Mulligan rewards a fighting Chance

Greg Wood on a trainer heading for the Festival with a runaway success
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The Independent Online
As career moves go, it must be one of the best since Richard Branson decided to shift a few records.

Less than 11 months ago, Noel Chance was in charge of a small string of horses on the Curragh, "farming little races up north" to make ends meet. On 1 May 1995 he moved to Lambourn. Seven months later he saddled his biggest winner in 20 years with a licence when Mr Mulligan won a Grade Two novice chase at Wetherby. He did so again when the same horse ran away with the Reynoldstown Chase at Ascot. Now, Mr Mulligan is the 7-4 favourite for the Sun Alliance Chase at Cheltenham next week and Chance's achievement curve is tending towards the vertical.

Not that you would know it from meeting him. Noel Chance is not one of life's worriers. Sharp, thoughtful and remorselessly good-humoured, the trainer knows that success at Cheltenham would simply be a bonus after an exceptional first season in Britain. "It's such a thrill to have a runner at the Festival," he says, "never mind a favourite. But whatever happens, Michael Worcester [Mr Mulligan's owner] and I are agreed that Ascot was the one that really mattered."

It was at Worcester's invitation that Chance moved to Lambourn after two decades on the Curragh. Worcester, whose ice cream firm did well last summer, owns 12 of Chance's 14 horses and pays the trainer a salary. This frees Chance from much of the number-juggling which preoccupies many trainers, and allows him to spend more time with his horses.

When the offer came, it did not require extended consideration. "I'm impulsive," Chance says. "If you ask me to drive you to the airport I'll want to get on the plane with you. It was an easy decision to make, only then I had to sell it to my wife and kids. But they've settled in well and we're not that far from Ireland."

It was not simply the opportunities on offer in Britain that prompted Chance's relocation, but the lack of them in his native country. "I could see things weren't going to get any better. There's good prize money there, but it's impossible to win any of it, so what's the point for fellers like me? The Aga Khan has 70 or 80 horses in training, Sheikh Mohammed has the same, and while those guys are good for the industry they're no good for the small trainer. You'd go to remote places to try and sneak a race and you'll still find these guys."

Though Worcester owns all but two of his horses, Chance remains a public trainer and would like to fill a few more of his 26 boxes. Victory for Mr Mulligan would, of course, be a priceless advertisement, and while many, quite naturally, have tried to find flaws in the favourite, Chance has gone to a good deal of trouble to keep imponderables to a minimum.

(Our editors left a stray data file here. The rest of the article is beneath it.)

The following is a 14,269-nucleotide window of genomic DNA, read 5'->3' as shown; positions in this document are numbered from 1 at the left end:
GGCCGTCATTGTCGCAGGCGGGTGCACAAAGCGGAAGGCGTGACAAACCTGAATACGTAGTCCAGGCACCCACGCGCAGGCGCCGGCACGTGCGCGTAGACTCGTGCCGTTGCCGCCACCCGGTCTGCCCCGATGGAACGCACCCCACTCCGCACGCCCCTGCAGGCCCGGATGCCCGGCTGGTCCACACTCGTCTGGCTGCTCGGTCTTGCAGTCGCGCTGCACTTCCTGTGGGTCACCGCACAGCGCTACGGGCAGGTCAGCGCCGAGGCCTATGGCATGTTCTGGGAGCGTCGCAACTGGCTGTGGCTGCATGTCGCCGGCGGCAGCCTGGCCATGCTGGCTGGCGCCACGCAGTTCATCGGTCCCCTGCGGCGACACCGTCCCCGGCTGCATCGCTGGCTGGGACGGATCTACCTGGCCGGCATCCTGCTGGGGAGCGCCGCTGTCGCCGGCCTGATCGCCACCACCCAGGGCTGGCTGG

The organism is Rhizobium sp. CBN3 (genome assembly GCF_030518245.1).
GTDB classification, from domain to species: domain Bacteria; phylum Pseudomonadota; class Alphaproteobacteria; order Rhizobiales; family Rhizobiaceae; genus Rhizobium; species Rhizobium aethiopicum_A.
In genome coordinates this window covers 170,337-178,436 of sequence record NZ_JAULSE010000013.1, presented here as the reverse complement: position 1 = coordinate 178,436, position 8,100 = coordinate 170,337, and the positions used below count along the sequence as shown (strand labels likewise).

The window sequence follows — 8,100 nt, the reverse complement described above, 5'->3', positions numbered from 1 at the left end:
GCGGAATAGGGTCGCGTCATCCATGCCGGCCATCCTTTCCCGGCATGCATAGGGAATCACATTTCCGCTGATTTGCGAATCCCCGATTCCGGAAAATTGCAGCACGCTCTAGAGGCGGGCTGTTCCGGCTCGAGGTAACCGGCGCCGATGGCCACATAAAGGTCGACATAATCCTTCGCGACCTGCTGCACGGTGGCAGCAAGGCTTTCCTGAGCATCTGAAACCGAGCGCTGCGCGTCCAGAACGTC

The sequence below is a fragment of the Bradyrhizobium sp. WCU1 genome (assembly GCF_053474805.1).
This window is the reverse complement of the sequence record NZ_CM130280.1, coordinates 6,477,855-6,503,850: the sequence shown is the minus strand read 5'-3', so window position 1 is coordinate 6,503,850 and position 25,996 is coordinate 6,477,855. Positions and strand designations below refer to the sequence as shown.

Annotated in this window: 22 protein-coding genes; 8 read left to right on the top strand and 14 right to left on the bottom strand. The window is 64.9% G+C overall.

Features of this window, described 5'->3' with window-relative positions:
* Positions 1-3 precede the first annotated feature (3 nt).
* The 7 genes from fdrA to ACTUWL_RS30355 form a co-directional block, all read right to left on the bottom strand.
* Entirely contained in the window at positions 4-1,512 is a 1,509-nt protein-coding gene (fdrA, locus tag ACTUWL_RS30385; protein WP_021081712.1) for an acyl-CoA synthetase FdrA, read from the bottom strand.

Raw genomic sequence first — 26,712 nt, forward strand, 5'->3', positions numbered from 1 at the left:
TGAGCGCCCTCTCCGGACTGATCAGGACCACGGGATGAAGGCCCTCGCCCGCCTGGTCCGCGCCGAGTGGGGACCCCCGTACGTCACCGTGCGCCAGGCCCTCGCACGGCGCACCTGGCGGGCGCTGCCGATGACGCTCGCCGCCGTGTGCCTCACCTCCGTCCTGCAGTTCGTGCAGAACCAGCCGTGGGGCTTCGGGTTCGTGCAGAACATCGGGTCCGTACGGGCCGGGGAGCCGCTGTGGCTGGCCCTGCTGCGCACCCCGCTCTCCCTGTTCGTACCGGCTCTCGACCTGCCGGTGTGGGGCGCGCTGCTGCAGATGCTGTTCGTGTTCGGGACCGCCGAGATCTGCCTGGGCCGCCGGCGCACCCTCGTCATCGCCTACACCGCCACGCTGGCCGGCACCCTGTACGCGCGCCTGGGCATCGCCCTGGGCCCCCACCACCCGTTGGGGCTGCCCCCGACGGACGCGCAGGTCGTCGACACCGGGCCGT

"We have a plan for all our horses," he says. "We started him at Bangor where there were stiff fences but not much serious opposition and he learned a lot, so much so that at Wetherby he jumped from fence to fence. But it's fairly flat there so then we wanted to run him somewhere with a downhill fence. The first at Ascot is downhill and they go to it at a hell of a pace, but he shortened and did it nicely.

"There's those who say Cheltenham won't suit him, but he ran in three point-to-points in Ireland and I would hate to tell you what those tracks would be like. If he can get around there he can get around Cheltenham."

Nor does Chance's plan terminate at this year's Festival. Win or lose, it will be Mr Mulligan's last race of the season, but already his schedule for 1996-97 is in place: the Charlie Hall Chase, Rehearsal Chase, King George, the Hennessy at Leopardstown and then the Gold Cup itself. "Next year is going to be a vintage year for steeplechasers," the trainer says. "One Man and Imperial Call are both younger than Mr Mulligan, and then there's Master Oats and Dublin Flyer, but I think ours might just be good enough and he's more than halfway to the top."

The final few steps towards the pinnacle are always the hardest, but Mr Mulligan's victory at Ascot certainly hinted at still better to come. A mixture of extravagant leaps and a blistering cruising speed had seen off the best field of novice chasers assembled so far this season before the turn for home. His association with Richard Johnson, a conditional rider with an equally large future, has also been a feature of his success, and Chance had no trouble resisting an approach from Richard Dunwoody's agent about the ride.

"I'm a man of my word," he says. "There's no reason to replace Richard. He rode our first winner and he's never once been beaten on one of mine when he shouldn't have been."

For both trainer and jockey, Wednesday's race will be the most important of their careers. Success would be a fitting reward for a man called Chance who took a gamble.

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